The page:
What better candidate for a diet-food company pitchman than the old Frank Layden at 350+ pounds?
But he didn't get the job."SlimFast, the food people, talked about doing an ad with Tommy Lasorda," said Jazz and Starzz president and new Starzz coach Frank Layden. "I went to New York and met with them. And they said I was too heavy! Imagine the SlimFast people saying I was too fat. I didn't understand it.
"I said, `Gee whiz.' I said that I'd take the SlimFast, I'd lose the weight, and we'd get it on TV, and it would be great," said Layden in a WNBA media teleconference Thursday.
"They said, `But what if you don't lose the weight? What if you drop dead on us? You'll kill the company, and you'll kill the product.'
"So I said, `Wow, these people aren't willing to bet some money on me,' "
That was the last in a line of motivators, starting with the death of overweight baseball umpire John McSherry, that finally persuaded Layden to make the lifestyle change that has him healthy enough now, at age 66, to go back to coaching. "I saw him die," Layden says.
Also, a friend asked him how many people he knew older than 60 who weighed more than 300 pounds. "I went home and thought about that, and when I made the list, I was the only one on it," Layden says.
Layden, the meat-and-potatoes-and-pasta king who also like to drink, became a vegetarian, began exercising and drinking a lot of water, ate only at active times of the day and shed 180 pounds and 33 inches around the waist. "I'm not a laughing stock any more. People used to laugh at me, and they thought I was laughing with them, but actually, I was crying on the inside," he said.
"By the way, there's a spiritual side to it," Layden added. "I prayed very hard for the strength to do it. It's denial. I had to deny myself all the things I liked. One of those things was alcohol; one was dessert."
OFFICIAL BUSINESS: On the teleconference, Layden said it was more his bouts with NBA referees than concern for his health that made him retire as Jazz coach 10 years ago. "I let the officials drive me out of the game and, you know what? It wasn't their fault. It was mine. I couldn't handle it, and that was too bad. After I left, I found out that usually they were right in their calls."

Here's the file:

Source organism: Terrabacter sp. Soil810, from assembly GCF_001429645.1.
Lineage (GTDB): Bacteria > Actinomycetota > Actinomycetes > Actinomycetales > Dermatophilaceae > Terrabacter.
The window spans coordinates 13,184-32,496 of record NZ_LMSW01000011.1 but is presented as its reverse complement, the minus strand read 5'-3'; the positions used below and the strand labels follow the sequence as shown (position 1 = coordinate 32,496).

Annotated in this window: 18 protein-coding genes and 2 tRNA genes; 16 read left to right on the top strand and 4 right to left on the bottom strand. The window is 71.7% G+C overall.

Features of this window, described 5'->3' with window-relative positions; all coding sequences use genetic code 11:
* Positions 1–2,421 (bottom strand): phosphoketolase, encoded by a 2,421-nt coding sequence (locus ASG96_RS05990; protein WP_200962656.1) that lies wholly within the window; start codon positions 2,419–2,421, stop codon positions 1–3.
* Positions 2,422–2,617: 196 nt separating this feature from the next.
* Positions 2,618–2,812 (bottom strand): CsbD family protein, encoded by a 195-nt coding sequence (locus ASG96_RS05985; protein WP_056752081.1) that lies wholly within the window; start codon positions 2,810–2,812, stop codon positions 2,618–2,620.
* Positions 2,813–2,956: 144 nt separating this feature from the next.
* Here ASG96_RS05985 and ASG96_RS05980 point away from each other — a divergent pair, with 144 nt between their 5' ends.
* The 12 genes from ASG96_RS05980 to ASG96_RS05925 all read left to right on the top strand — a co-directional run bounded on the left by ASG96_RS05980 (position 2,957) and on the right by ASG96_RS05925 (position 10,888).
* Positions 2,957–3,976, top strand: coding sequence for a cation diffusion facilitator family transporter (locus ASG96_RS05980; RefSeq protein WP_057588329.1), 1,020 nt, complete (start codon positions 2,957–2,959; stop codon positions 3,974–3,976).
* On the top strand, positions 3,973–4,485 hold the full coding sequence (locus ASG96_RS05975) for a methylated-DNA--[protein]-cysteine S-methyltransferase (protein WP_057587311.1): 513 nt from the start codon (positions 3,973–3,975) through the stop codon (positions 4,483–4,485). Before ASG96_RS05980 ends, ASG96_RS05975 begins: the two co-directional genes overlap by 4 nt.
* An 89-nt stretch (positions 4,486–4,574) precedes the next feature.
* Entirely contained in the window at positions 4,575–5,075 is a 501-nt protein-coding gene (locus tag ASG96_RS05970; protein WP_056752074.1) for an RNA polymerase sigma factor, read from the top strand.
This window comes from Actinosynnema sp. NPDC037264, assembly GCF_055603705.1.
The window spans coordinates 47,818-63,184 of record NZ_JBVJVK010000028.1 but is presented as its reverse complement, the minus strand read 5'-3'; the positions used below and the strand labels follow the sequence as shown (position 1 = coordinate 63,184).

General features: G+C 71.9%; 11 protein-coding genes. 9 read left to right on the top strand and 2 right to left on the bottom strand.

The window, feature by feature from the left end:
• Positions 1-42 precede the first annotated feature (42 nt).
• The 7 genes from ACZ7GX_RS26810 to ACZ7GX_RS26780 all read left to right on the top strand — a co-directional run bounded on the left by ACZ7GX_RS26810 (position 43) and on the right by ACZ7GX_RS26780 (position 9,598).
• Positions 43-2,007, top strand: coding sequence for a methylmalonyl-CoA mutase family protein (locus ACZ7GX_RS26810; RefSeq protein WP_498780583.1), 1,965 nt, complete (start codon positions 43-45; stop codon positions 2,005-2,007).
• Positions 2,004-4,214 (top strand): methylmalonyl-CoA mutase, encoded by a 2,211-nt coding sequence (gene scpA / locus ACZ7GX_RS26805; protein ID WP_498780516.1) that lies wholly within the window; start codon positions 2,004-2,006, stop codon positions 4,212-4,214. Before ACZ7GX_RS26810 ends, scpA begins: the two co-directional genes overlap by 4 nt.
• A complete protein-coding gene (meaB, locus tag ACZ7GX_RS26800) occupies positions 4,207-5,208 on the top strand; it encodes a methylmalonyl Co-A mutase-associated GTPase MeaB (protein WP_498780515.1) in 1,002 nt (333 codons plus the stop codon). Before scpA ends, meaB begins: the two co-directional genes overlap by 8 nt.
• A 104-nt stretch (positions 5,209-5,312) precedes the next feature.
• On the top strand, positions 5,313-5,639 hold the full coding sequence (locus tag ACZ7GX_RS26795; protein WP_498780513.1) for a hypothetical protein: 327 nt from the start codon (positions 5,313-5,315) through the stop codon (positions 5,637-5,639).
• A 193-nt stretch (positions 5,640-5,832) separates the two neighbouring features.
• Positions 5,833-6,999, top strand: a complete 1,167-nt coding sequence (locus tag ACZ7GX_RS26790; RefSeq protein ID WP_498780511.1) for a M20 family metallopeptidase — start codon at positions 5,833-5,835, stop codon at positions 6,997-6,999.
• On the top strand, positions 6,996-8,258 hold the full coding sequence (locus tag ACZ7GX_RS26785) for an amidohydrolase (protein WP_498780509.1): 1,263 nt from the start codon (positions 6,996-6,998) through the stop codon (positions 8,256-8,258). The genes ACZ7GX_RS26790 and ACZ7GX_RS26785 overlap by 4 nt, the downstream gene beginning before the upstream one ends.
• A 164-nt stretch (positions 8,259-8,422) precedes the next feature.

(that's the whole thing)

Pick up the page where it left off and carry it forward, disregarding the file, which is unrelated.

TRADING PLACES: Layden was asked if the presence of himself and Orlando Woolridge, who was named Friday as the new coach of the Los Angeles Sparks, who play Utah in the Delta Center Saturday night, will bring more NBA coaching personnel to the WNBA. "I hope so," Layden said, noting K.C. Jones coaching in the rival ABL. "I think, yes, there will be people stepping into this league, and I think that will be terrific," he said. But he added he'd rather see more women coaches and that he thinks some day women will coach in the NBA. "I think that time will come. Maybe they'll start as assistants, I don't know, but why shouldn't they?" Layden said.
WELCOME BACK: Two things topped Layden's list in his Monday Starzz coaching debut in the Delta Center. "I looked up, and I saw signs saying, `Welcome back, Frank.' That was wonderful. That broke the ice."
The other defining moment was his players' joy in the locker room after beating Phoenix. "There was a genuine feeling of satisfaction. This is the way sports should be," Layden thought to himself. On Tuesday, when Houston visits, tickets will be $1 as the Starzz try to really welcome Frank back with a full house.
NEW HONORS: The WNBA is adding two postseason awards worth $5,000 each to the winners. They are for newcomer of the year and rookie of the year. The rookie award goes only to 1998 college graduates. The newcomer goes to those with other experience but in their first WNBA year, like Utah's 7-foot-2 Polish center Margo Dydek.
Other established awards are WNBA MVP, $25,000; All-WNBA first-team, $10,000, and second-team, $5,000; defensive player of the year, $5,000; and sportsmanship award, $5,000.